Dropdown menu

Tuesday, March 18, 2008

Making time for the important things

One of the most important things that came out of the retreat was a renewed focus on God. After spending forty hours of doing nothing other than contemplating the Lord, it's hard not to think about priorities. We watched a Rob Bell video on noise, and the thing that struck me was one of the questions he asked about what we're filling our time with.

I've been frustrated lately because I haven't had time for Bible study. I'd planned for my evenings, after everyone's in bed, to spend that time with the Lord. But I get home, and I'm so tired from everything else I have going on that the words on the page start to run together. But I'm so wired that I can't sleep. So I sit up and play computer games. I find it relaxing. Except then I never find time to spend with the Lord.

Do you see where I'm going with this?

If I say God is the most important thing in my life, why haven't I fit Him in?

The truth is, I fill my life with a lot of noise.

I started to examine a lot of the things in my life, a lot of my priorities. I had to ask myself the tough questions, like: "Does the time I spend playing computer games add to my relationship with God? Does it further the purpose He has in my life? Does it accomplish anything useful in my life?"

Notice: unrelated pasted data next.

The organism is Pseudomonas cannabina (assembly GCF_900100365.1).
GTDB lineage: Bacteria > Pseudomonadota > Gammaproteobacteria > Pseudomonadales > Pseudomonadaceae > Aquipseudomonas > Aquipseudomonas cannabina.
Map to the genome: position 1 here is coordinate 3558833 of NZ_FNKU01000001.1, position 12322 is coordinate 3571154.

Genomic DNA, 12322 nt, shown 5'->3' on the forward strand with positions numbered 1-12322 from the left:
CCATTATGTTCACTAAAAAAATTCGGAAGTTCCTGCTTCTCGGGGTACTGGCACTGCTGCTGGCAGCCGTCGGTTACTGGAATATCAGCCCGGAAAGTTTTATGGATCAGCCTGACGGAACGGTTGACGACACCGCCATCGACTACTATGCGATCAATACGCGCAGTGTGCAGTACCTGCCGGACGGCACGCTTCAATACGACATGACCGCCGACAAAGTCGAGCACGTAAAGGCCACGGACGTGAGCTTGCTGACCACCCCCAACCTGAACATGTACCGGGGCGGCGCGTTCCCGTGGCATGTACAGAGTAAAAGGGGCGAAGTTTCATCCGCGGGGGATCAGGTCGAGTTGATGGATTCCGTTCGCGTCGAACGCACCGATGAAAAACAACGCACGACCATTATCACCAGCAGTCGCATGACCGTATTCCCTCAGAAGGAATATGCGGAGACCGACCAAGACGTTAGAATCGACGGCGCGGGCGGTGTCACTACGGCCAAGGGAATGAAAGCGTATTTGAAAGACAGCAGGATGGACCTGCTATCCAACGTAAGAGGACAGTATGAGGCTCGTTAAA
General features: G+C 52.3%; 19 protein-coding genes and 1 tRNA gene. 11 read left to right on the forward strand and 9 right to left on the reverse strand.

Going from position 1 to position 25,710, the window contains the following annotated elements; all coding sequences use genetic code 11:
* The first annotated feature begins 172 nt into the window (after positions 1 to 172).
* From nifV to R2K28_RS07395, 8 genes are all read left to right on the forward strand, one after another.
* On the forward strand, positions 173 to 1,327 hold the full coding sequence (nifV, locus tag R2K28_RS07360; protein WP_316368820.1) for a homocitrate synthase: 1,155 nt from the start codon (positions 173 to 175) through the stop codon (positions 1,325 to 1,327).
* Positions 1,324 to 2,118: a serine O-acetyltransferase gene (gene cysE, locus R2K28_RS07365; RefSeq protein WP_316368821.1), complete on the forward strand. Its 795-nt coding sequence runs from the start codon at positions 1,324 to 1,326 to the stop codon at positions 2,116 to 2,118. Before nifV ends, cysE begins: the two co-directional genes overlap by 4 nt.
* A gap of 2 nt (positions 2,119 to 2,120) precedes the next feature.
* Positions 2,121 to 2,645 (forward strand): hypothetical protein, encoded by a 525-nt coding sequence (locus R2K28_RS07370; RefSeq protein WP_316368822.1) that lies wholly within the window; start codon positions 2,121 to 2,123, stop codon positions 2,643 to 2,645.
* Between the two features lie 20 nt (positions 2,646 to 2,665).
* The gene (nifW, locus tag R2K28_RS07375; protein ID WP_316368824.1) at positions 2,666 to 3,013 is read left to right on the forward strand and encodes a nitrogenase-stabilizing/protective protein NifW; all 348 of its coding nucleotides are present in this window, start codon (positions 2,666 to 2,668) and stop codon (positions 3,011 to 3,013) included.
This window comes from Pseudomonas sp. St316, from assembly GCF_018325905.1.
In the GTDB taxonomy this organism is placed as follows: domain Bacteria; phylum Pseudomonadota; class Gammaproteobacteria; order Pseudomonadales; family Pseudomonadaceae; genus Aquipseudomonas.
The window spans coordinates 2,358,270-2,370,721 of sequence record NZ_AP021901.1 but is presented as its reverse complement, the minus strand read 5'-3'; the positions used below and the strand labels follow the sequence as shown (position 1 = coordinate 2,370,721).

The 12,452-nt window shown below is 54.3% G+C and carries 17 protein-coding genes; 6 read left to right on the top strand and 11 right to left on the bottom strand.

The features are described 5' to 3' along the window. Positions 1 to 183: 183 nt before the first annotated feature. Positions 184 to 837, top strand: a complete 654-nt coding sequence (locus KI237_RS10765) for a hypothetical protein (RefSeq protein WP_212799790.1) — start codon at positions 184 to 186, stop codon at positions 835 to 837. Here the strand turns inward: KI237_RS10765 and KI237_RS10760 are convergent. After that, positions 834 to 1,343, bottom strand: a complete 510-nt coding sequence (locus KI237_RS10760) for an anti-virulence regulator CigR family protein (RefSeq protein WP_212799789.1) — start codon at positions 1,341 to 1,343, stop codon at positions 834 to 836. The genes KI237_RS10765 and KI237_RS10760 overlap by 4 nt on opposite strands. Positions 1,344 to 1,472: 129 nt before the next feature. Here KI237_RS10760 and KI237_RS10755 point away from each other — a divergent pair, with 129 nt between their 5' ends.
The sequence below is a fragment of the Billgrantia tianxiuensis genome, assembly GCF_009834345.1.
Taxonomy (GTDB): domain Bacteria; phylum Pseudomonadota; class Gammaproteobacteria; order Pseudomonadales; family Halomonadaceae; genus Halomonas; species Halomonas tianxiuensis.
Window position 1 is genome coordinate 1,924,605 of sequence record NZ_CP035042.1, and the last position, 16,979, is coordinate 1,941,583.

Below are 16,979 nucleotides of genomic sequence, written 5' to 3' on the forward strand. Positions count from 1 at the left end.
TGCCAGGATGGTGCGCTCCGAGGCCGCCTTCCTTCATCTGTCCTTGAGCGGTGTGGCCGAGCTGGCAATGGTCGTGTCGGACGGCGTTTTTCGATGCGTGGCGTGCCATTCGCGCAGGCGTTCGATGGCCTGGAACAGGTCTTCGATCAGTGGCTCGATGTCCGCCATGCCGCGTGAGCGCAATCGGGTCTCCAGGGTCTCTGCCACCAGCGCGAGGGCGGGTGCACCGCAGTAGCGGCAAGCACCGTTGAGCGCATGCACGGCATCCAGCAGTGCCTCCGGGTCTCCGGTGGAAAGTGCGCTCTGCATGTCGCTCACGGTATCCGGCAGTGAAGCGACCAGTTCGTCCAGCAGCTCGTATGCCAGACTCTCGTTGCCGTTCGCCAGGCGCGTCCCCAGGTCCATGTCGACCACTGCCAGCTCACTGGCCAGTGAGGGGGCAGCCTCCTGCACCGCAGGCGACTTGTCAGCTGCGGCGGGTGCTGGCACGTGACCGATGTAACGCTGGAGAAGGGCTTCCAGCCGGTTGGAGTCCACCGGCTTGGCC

Now, before I get folks flaming me for attacking computer games, let me just say that I don't think there's anything wrong with them. Given the right time and place. But when I use them to fill up my "God time" that's a huge problem.

So I'm choosing to give up computer games. Not entirely. But rather than being my means to unwind, they are a reward. Something I get to do after everything else that's important, everything that adds to my life, is done. I'm giving up a lot of other things, too. Some of them I'm not able to share completely, but I do want to share one piece... the part where I'm examining and making decisions.

I keep coming back to the question... while I enjoy it, and it's something that makes me happy, how does it add to my relationship with Christ? How does it add to the ministry He's given me?

The Bible talks about being double-minded. Never in a good way. When we have so much going on, we can't help but become double-minded. Even though all the things I have in my life are good things, and certainly all have served the Lord, they don't allow me to keep my focus where it should be.

I've given myself a year... time to figure out and cut out the things that are taking away from what's really important. It means saying no to things I used to say yes to. It means disappointing people who are counting on me. It means giving up things I really enjoy. But it also means gaining precious time for the things that really matter to me.

So the question for those of you who are eagerly looking to my journey in hopes you can glean wisdom for your own is...

What's the noise you need to cut out of your life?

7 comments:

Janet Spaeth said...